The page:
Bill Parcells used to say that "there are only two thing in New York, euphoria and disaster." After the surprising and satisfying 20-13 victory over the team formerly known as the hottest in the NFL (the Pittsburgh Steelers) smiles and hope have returned to many a Jets Nation member, probably enough to carry them through the bye week. But Bill Parcells, who is infinitely more football-wise than anyone associated right now with the Jets operation, always stressed that "you are as good as your record." The Jets record stands at a pathetic 2-8 with zero playoff hopes. John Idzik is not off the hook.
To make matters worse, he seems to be tone-deaf, lacking an appropriate sense of humor and proportion. It was widely reported in the press that he was "irked" that a plane flew the now famous "Fire Idzik" banner over the Jets practice-field. Well, guess what John? Jets Nation is irked with you for fielding a team with no real CBs and a problematic secondary that eventually eroded even our much feared pass rushing; we are irked because you drafted, started and kept on the field way past his expiration date Geno Smith, a turnover machine who even managed the rare feat of having more interceptions than completed passes before finally being benched; we are livid that you stuck to your much vaunted "plan" that at some point left about $20 million in unused CAP money while the team was rapidly moving towards irrelevance and laughingstock status; and we are irked for you being irked instead of having the decency of resigning; and since this is not realistically going to happen, Woody Johnson should eventually fire you.
Here is why:
In the real world if you fail miserably in your assigned tasks, you usually pay with your job. There is nothing unduly harsh or unfair in this, it is commonsensical really. Is there any reason why different rules should apply to the NY Jets? It has, of course, been pointed out that if Idzik is fired now, it is unlikely that he will ever land another GM job in the NFL. So what? Last time I checked, the NY Jets were not registered as a philanthropic institution.
The NY Jets will almost certainly land a high draft pick position, perhaps even in the top three or five. Do we trust Idzik to make the proper moves that can put the franchise on the right track for the next decade? The answer has to be a resounding no. Just think of his QB of choice, or the mostly miserable fate of his 14 draft picks last year; and unlike his (far more successful in retrospect) predecessor Mike Tannenbaum, Idzik seems unable (or unwilling) to pursue any trades (and thus produce any excitement) on Draft Day.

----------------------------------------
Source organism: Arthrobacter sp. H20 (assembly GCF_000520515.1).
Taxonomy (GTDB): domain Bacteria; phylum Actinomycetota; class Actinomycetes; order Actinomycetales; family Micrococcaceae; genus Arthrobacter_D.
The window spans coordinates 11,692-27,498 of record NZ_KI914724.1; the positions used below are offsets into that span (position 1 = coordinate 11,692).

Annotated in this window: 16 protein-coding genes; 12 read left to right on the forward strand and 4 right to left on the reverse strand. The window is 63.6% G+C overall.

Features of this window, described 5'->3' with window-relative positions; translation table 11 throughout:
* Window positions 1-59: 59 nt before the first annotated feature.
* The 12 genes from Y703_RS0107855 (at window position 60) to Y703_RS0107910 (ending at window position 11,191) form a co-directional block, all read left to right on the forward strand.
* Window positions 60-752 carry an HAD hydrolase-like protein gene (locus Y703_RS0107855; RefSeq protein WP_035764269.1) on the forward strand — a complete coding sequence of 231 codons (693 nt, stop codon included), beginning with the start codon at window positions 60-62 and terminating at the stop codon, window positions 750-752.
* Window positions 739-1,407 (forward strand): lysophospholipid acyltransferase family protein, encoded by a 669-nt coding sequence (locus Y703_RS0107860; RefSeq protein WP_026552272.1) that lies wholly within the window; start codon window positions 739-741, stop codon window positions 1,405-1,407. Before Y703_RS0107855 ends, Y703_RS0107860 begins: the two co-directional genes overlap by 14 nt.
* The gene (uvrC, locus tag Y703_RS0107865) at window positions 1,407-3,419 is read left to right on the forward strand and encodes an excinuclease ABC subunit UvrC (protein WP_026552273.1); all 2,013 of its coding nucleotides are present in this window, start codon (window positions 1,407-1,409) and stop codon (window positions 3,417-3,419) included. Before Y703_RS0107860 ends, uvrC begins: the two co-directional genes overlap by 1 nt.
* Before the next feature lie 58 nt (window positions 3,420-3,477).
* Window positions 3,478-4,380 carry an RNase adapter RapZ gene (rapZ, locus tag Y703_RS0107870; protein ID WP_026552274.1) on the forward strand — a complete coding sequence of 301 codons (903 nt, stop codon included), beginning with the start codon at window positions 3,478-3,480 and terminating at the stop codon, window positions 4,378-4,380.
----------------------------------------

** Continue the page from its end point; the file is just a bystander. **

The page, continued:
Woody Johnson is the owner of the NY Jets, no doubt about that. He has succeeded in making the franchise the 14th most valuable in the world in any team sport. He built a wonderful stadium using almost no public funds that is shared on equal footing (for the first time) with the NY Giants; and he can hire and fire coaches and GMs at will. But like all other NFL owners, Woody's ownership faces some important constraints. The people in charge of this very exclusive club actually resemble in many ways the presidents of the U.S.A.
Occupants of the White House wield enormous power and influence. They can pursue huge infrastructure projects, fire and hire Cabinet members and appoint numerous individuals as advisors or at various other positions. As Commanders in Chief, they can make life or death decisions and pursue war or peace. But they are far from omnipotent. In the final analysis, any US president is constrained by the Constitution and, crucially, by the will of the people. Of course, governing by polls is no true leadership; and NFL owners should also not always follow the often fickle whims of their fan base. But at the end of the day, the ultimate "owners" of any NFL team are the multitudes of fans who buy the PLSs and the season tickets; who willingly pay exorbitant prices for in-stadium entertainment; who shell out money so that they (and their family members) can dress in full team regalia; who often ignore atrocious weather conditions to demonstrate team loyalty and support; who have elevated tailgating into an art and who, in effect, make their football team an important part of their lives.
Absent them, no team can thrive or survive. Absent the fans, there is no team really. In this sense, the NY Jets (and all NFL teams) also represent a collectively "owned" and cherished idea.
The collective, will, wisdom and "ownership" of the Jets nation has now clearly spoken. It is yelling: "Fire John Idzik." Woody Johnson, hope you are listening.